How to Truly Think Positively

We live in a world that is more interconnected than ever before. With globalisation, social media and forums for just about any topic you can imagine, conversations are everywhere and never-ending. Each and every day, we are bombarded with a constant stream of images, news and opinions. This is naturally overwhelming. This, coupled with our increasingly urban lifestyles, which are often indoor, fairly sedentary and lacking in nature, can be held at least partially responsible for the depression/anxiety pandemic which has spread across many in the world.

A lot of well-meaning people will tell us to “just think positive”, without fully explaining what that means or how to do it. In this blog, we will explore the idea of grounding yourself in the moment, sitting with a feeling and contextualising it within the rich tapestry that is your life.

First of all, pain responses exist in animals as a warning system: they are there to help you. If a broken leg didn’t hurt, what would stop you from walking on it? Likewise with these negative emotions: they appear to warn us so we can remove ourselves from an unwanted situation. Sometimes however the brain can fall into a state of hypervigilance. This means that it tries to warn you about things that the rational part of your brain knows are not dangerous. However, these painful feelings are there because they are trying to help you. Pushing them down or trying to fight them will only make them louder and more insistent.

Does thinking positively mean that we must blind ourselves to genuinely troubling facts of life? It should not because all of us will encounter danger at one point or another. So let us redefine the idea of positive thinking: Think realistically. Realism is not pessimism. This is taking a situation, and sitting with the way it makes you feel, without analysis, for a few moments. Are you angry? Scared? Confused? Sad? Allow those feelings to exist and try to hear them. Imagine the feelings are a load of colourful threads, all tangled up. In your mind, as you identify a feeling, gently pull it apart from the others and lay it flat. You can do this in a number of ways: writing it all down, exercising as you think it through, or calling a friend and talking it through with them.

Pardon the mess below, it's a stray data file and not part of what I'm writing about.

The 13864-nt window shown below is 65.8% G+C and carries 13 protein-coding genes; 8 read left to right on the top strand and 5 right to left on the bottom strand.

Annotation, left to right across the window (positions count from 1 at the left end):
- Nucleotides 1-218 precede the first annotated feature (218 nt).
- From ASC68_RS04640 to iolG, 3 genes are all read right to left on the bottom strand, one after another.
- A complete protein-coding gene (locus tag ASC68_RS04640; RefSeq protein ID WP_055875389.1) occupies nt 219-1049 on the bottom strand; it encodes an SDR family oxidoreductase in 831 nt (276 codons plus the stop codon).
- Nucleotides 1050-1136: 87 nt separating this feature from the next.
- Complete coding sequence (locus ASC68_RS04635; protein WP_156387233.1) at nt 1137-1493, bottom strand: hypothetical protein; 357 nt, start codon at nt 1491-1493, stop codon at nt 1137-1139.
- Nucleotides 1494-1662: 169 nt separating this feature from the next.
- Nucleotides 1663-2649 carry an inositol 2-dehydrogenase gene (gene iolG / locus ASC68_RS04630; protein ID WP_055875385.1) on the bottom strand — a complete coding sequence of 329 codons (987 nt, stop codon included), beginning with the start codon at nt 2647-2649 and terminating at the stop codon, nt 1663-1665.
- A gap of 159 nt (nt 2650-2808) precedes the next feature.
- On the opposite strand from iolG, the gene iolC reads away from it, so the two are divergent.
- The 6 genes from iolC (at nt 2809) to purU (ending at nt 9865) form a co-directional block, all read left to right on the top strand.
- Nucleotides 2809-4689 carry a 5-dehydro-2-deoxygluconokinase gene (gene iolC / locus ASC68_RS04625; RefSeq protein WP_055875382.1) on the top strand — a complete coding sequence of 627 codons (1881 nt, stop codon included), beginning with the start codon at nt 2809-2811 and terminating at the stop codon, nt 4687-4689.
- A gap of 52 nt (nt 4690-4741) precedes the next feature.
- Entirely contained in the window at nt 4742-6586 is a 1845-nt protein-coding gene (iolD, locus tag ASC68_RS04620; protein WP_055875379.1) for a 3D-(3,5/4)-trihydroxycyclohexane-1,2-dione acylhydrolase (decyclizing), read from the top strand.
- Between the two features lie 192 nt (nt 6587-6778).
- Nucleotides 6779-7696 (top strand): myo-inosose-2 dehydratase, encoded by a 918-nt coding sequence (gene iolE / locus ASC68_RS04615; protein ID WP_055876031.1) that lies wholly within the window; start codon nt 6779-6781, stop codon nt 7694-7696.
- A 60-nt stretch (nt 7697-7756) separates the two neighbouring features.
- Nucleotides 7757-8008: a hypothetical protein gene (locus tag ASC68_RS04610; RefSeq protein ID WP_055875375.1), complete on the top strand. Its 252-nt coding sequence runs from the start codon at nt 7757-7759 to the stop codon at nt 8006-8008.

Acknowledging that you are experiencing an emotion will immediately ground you and take you out of crisis mode. Once you’re out of crisis mode, you can start to build on that by repeating positive mantras, telling yourself you are valid and worthy of happiness and making lists of all you are grateful for and have achieved.

Exercising is an amazing way of boosting your mental health. Not only does it put your brain into a blank meditative state, but it also gives you a boost of endorphins. None of us are alone in having difficult days. This is why we’ve put together a 30 Day Challenge, which is designed to not only keep you fit, but also give you a community of people sharing positive thoughts together. We know that keeping some sense of structure and ritual is a good way of maintaining your positivity, so we will give you that, with our routines, plans and timetables.

It is free to sign up and comes with recipes inspiration, workouts, discounts and daily mantras. Not only that but our challenge allows you to remain accountable for your daily activity. We have a sheet where you can track your achievements and stay on top of your progress. We look forward to seeing you there!


Leave a comment

Please note, comments must be approved before they are published